App to revolutionize Finland’s transportation

August 12, 2014

Helsinki is hoping that an app that links and collects payment for all of the city’s available transport methods will reduce the need for car ownership, reports ThinkProgress. The app would connect users with a comprehensive guide to all transportation options in the city: subways, buses, taxis and ferries, as well as car and bike sharing services. The hope is that “…Ten years from now, transportation in Helsinki may operate very differently from the current system,” reports the Helsinki Times.

Helsinki department store with crowds and light rail

Normally a forbidding place without access to a car, Finland is developing an app that will fully integrate car-sharing with other transport methods, reducing car ownership. From Kallu.

App users would enter their starting point and destination, and the app would provide a route for their trip, incorporating user preferences, the weather, and the amount of travel time needed. Though the payment plan is different for each method of transportation (ranging from monthly fees to pay-per-kilometer, depending on the mode), the user would only make a single payment using the app, regardless of how many transportation options she takes advantage of. The app would function as both a trip-planner and a payment system.

The concept behind the app, termed “mobility on demand,” is largely the brainchild of a 24-year-old engineer, Sonja Heikkilä, who envisioned a real-time marketplace where people could explore disparate transportation options to find their cheapest or the quickest route. (Her thesis called for “an actual marketplace: multiple apps created by different private companies, all competing for who can do the best job of packaging and planning transportation for customers,” reports ClimateProgress.)

Helsinki has experimented with mobility on demand before. The Helsinki Regional Transport Authority launched a program in 2012 called Kutsuplus that allows users to plan trips on a minibus network. While that system didn’t intend to reduce car ownership, it does aim to increase the ease of public transportation. Now, the city plans to gradually phase out the need for car ownership, by, as The Guardian reports, “furnish[ing] riders with an array of options so cheap, flexible and well-coordinated that it becomes competitive with private car ownership not merely on cost, but on convenience and ease of use.”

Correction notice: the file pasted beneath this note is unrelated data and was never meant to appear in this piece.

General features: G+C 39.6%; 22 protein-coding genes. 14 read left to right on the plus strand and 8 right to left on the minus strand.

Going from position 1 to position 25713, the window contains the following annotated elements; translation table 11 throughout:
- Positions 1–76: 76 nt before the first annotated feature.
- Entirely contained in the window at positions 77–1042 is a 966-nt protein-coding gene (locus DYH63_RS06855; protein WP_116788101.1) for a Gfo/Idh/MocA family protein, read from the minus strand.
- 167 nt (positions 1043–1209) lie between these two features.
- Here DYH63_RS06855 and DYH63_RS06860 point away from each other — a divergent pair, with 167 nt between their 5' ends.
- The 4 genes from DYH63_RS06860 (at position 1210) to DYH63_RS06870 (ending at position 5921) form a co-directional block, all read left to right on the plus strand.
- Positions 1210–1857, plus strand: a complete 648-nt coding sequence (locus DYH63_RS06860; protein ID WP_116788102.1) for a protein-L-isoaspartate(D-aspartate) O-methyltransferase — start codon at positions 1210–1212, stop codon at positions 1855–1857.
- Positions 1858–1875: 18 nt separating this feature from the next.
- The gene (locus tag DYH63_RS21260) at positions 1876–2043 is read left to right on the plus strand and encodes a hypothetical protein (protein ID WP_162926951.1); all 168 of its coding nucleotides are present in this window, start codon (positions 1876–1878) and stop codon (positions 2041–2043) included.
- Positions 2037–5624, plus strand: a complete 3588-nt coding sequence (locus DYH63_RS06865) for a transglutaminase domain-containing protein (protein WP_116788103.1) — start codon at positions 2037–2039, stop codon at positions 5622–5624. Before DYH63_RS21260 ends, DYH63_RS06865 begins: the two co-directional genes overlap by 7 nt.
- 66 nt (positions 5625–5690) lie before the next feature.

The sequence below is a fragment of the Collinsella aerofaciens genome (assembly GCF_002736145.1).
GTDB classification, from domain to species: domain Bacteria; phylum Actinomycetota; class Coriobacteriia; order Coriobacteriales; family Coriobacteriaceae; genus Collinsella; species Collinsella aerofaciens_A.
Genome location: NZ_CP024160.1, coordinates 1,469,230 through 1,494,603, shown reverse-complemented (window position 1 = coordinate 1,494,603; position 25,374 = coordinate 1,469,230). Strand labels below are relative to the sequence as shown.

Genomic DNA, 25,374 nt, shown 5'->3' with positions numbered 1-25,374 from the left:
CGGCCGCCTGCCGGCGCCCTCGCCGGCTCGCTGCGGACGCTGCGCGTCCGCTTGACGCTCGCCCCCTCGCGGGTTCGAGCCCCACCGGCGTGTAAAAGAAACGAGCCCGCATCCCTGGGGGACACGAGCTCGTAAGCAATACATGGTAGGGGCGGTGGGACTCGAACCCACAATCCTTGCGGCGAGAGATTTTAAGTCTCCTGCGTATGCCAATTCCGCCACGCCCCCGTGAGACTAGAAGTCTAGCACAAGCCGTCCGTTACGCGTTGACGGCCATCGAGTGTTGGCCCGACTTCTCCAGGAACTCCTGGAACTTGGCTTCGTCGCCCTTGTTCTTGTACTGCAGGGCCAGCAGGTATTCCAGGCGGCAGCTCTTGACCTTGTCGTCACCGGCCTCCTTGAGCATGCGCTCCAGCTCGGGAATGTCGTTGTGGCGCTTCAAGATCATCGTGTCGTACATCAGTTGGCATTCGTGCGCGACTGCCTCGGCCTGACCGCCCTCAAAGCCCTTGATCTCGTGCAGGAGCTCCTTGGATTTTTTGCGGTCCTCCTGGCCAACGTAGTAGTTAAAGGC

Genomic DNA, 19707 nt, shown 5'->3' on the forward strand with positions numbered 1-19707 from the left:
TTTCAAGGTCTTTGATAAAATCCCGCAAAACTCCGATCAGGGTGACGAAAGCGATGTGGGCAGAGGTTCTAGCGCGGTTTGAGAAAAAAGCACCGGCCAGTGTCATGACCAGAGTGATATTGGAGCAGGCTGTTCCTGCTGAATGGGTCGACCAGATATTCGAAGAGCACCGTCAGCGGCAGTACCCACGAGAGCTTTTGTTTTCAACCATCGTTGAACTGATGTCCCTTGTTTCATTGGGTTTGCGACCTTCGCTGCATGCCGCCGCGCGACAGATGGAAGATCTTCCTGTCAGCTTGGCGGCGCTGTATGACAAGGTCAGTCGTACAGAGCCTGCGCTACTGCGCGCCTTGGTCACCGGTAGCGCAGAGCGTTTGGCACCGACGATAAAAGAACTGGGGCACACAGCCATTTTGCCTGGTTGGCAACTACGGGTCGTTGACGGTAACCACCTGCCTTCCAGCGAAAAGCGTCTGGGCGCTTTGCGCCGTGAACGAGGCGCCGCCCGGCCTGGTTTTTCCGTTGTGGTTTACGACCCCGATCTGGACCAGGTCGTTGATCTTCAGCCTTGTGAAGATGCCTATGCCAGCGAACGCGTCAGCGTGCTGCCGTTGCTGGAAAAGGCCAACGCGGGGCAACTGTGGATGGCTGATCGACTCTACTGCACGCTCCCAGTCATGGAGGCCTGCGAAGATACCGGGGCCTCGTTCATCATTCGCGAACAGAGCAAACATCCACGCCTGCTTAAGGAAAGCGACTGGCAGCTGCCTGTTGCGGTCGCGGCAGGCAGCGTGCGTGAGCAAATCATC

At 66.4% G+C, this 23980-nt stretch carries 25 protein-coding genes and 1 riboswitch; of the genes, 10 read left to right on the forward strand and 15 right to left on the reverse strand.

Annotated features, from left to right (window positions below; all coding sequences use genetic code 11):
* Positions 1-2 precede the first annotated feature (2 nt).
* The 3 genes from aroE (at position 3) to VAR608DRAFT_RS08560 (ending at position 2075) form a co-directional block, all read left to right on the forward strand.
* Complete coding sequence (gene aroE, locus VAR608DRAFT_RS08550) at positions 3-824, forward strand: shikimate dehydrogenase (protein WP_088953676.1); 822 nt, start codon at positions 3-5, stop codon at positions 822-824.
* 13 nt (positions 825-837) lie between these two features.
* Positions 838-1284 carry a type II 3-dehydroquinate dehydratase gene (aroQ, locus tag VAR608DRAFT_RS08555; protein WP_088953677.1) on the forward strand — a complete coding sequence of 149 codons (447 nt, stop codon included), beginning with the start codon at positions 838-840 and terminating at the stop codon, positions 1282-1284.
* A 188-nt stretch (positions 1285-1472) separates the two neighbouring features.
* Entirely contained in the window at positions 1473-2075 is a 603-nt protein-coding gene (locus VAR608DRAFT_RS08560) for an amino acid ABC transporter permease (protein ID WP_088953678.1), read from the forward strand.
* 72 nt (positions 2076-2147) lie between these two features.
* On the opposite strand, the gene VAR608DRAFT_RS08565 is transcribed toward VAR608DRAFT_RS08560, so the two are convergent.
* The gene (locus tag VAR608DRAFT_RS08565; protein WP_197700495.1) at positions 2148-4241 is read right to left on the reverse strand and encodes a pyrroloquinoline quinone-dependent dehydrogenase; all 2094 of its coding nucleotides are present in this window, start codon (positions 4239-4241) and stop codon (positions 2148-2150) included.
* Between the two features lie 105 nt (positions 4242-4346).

As The Guardian notes, there remain a few concerns, including how well Finland’s vast exurbs will adapt to the tool (although with the city’s “arterials and ring roads as choked as they are, it feels imperative to explore anything that has a realistic prospect of reducing the number of cars, while providing something like the same level of service,” The Guardian points out). Another concern is fairness of access: The public transport system is required to serve the entirety of the population, not just those able to pay for a smartphone outfitted with the proposed app.

Reduced car ownership would cut carbon emissions, free up city space traditionally used for parking, and would reduce Helsinki’s carbon load. The plan isn’t to remove every car from the capital — in fact, car-sharing is a part of the app — but rather to reduce Helsinki’s perceived over-reliance on vehicles. As engineer Heikkilä observes, “Once the car is parked in the yard, it is often used excessively.”

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Category: Infrastructure, Trends

About the Author ()

Katy is a writer, reporter and editor who, in addition to writing for RoadTrafficSigns, has worked with the United Nations Development Programme, Hamptons magazine, Hearst Corporation, The Daily Mail, People Magazine, and a variety of other publications and nonprofits. After graduating with honors from the Columbia University Graduate School of Journalism in 2011, and distinctions on her thesis and in the consumer journalism seminar, she moved to Milan, Italy. In Italy, she worked as a writer and consultant for an international magazine, editing and translating text and reporting on such events as the Salone Internazionale del Mobile, the annual design fair. A born and raised New Yorker, she has lived in three of five boroughs, relying quite a bit on public transport until getting her driver's license at the admittedly belated age of 21.

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